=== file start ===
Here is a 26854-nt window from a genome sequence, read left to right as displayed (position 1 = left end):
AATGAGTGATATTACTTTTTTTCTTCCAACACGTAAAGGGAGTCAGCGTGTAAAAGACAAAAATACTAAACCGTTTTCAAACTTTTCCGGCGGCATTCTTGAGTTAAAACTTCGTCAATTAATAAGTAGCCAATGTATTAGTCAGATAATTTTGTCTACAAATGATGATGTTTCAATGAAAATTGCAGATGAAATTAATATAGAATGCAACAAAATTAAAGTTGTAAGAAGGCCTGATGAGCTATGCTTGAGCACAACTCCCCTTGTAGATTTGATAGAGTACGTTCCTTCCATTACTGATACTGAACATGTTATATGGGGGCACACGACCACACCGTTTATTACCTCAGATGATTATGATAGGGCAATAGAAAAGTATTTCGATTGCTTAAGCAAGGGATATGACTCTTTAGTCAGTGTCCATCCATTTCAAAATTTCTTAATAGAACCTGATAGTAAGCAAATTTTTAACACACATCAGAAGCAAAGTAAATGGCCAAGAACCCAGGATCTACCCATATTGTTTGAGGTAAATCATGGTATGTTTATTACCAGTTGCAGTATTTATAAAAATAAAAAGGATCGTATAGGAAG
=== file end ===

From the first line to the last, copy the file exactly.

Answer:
Here is a 26854-nt window from a genome sequence, read left to right as displayed (position 1 = left end):
AATGAGTGATATTACTTTTTTTCTTCCAACACGTAAAGGGAGTCAGCGTGTAAAAGACAAAAATACTAAACCGTTTTCAAACTTTTCCGGCGGCATTCTTGAGTTAAAACTTCGTCAATTAATAAGTAGCCAATGTATTAGTCAGATAATTTTGTCTACAAATGATGATGTTTCAATGAAAATTGCAGATGAAATTAATATAGAATGCAACAAAATTAAAGTTGTAAGAAGGCCTGATGAGCTATGCTTGAGCACAACTCCCCTTGTAGATTTGATAGAGTACGTTCCTTCCATTACTGATACTGAACATGTTATATGGGGGCACACGACCACACCGTTTATTACCTCAGATGATTATGATAGGGCAATAGAAAAGTATTTCGATTGCTTAAGCAAGGGATATGACTCTTTAGTCAGTGTCCATCCATTTCAAAATTTCTTAATAGAACCTGATAGTAAGCAAATTTTTAACACACATCAGAAGCAAAGTAAATGGCCAAGAACCCAGGATCTACCCATATTGTTTGAGGTAAATCATGGTATGTTTATTACCAGTTGCAGTATTTATAAAAATAAAAAGGATCGTATAGGAAG